Morris Manning & Martin, LLP

Georgia COVID-19 Pandemic Business Safety Act


Under a new law, Georgia businesses can substantially mitigate their liability risks for lawsuits where a customer or other person claims to have contracted COVID-19 at their premises. The Georgia COVID-19 Pandemic Business Safety Act, signed into law by Governor Kemp on August 5, 2020, creates a “rebuttable presumption” that a person claiming to have contracted COVID-19 at a business assumed the risk of infection if the business posted certain warnings. The new law protects all “entities,” including corporations, limited liability companies, and other organizations, as well as their directors, officers, employees, managers, and agents. Ultimately, if a business complies with the statute by posting statutorily-approved language, it is immune from claims seeking damages arising out of alleged COVID-19 exposure at the business premises, absent gross negligence or reckless or intentional infliction of harm.

To avail itself of this new legal protection, a business should:

Post the Warning.

The following warning must be posted:

Under Georgia law, there is no liability for an injury or death of an individual entering these premises if such injury or death results from the inherent risks of contracting COVID-19. You are assuming this risk by entering these premises.

Make the Warning Conspicuous.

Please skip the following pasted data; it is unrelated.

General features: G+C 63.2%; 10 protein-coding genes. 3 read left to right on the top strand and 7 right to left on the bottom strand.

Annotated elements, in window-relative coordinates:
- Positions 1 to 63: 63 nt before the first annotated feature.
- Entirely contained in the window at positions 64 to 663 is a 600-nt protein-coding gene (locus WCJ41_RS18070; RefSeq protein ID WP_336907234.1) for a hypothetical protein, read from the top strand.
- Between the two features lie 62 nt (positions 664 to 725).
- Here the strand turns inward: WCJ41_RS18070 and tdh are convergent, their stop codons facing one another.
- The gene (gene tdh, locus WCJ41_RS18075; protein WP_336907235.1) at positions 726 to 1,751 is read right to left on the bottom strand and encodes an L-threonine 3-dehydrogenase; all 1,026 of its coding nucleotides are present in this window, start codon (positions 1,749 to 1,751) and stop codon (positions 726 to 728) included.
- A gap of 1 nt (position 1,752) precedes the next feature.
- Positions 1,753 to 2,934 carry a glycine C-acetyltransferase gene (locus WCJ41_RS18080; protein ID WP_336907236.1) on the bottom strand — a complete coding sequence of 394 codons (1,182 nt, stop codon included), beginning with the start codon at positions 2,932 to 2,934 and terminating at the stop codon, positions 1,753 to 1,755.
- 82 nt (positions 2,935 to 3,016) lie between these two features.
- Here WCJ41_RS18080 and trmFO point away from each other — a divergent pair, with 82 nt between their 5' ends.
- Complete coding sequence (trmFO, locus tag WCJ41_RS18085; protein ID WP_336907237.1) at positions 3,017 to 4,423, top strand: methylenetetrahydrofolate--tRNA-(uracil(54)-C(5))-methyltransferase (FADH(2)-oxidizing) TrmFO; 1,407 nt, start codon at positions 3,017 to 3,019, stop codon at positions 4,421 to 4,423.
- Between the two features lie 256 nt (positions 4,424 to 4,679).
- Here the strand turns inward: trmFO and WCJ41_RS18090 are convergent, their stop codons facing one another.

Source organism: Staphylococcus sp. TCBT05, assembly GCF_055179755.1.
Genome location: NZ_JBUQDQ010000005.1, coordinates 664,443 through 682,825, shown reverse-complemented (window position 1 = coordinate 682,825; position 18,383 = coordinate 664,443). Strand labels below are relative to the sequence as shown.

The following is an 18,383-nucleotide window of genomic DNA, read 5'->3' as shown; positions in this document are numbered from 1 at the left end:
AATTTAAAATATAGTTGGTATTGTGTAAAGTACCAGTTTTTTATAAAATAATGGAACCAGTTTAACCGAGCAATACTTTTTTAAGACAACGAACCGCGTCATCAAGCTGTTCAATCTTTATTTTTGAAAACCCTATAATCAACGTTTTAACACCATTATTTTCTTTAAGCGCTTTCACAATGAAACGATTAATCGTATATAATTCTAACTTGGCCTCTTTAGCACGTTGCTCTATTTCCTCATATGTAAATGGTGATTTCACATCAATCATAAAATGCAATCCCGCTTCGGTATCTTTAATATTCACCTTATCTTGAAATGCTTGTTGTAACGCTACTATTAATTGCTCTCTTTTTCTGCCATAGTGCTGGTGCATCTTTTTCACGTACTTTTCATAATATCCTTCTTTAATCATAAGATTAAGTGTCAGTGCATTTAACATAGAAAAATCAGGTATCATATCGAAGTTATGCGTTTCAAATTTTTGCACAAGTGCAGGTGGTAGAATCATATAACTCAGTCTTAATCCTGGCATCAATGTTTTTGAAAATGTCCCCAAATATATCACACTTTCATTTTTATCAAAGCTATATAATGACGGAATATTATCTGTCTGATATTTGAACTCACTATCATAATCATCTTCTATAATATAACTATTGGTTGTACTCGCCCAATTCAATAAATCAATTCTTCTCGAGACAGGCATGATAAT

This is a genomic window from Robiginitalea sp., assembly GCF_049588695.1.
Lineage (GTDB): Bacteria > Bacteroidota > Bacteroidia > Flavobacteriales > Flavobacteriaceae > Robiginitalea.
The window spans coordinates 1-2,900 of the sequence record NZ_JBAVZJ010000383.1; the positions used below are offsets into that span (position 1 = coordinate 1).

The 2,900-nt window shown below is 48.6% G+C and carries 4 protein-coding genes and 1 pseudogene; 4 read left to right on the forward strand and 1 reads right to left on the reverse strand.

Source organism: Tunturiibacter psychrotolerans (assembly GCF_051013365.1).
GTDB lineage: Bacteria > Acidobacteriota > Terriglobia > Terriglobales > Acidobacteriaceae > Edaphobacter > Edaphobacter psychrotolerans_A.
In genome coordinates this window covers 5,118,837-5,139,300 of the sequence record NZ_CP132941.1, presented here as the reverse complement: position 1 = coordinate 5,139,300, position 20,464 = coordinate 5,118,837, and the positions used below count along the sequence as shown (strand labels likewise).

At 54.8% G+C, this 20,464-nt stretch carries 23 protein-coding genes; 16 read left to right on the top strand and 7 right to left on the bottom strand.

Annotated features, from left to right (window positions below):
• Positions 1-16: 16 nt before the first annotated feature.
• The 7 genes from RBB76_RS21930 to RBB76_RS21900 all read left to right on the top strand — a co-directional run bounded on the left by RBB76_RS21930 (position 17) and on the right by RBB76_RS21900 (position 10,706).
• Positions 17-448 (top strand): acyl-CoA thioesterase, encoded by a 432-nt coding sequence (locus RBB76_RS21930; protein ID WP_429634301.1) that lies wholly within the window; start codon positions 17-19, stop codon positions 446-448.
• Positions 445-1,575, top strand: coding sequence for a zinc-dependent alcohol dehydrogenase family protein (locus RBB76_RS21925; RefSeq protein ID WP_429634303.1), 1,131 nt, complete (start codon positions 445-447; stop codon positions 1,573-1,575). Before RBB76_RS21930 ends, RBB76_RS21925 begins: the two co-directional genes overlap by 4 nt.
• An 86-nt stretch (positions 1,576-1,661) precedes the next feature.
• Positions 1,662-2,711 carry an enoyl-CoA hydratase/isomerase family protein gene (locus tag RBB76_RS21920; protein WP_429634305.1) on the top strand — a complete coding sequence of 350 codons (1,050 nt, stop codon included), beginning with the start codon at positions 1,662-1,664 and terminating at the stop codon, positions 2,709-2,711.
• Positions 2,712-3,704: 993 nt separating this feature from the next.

By law, a business must post the warning

  • at a point of entry to the premises,
  • in at least one-inch Arial font, and
  • placed apart from any other text.

However, to maximize the protections provided under the Act, businesses should post the warning at points of entry most frequently used and most likely to be seen by invitees, such as main entrances, common areas and entrances to garages, and post the warning in large, clear Arial font and type.

Consider Posting the Warning in Languages Other Than English.

All businesses, and especially those that are regularly visited by non-English speaking persons, should consider posting the approved warning in language(s) known to be spoken by their invitees. English and Spanish are advisable, though other languages may be warranted.

Document Efforts.

Businesses should document both in writing and with photographs compliance with the statute, including initial posting and follow up confirmation the warnings remain conspicuous.

If you would like assistance with compliance and guidance regarding the new protections afforded by the Georgia COVID-19 Pandemic Business Safety Act, the attorneys at Morris, Manning & Martin, LLP, are prepared to help. Please contact Seslee S. Smith at 404.504.7673 for more information.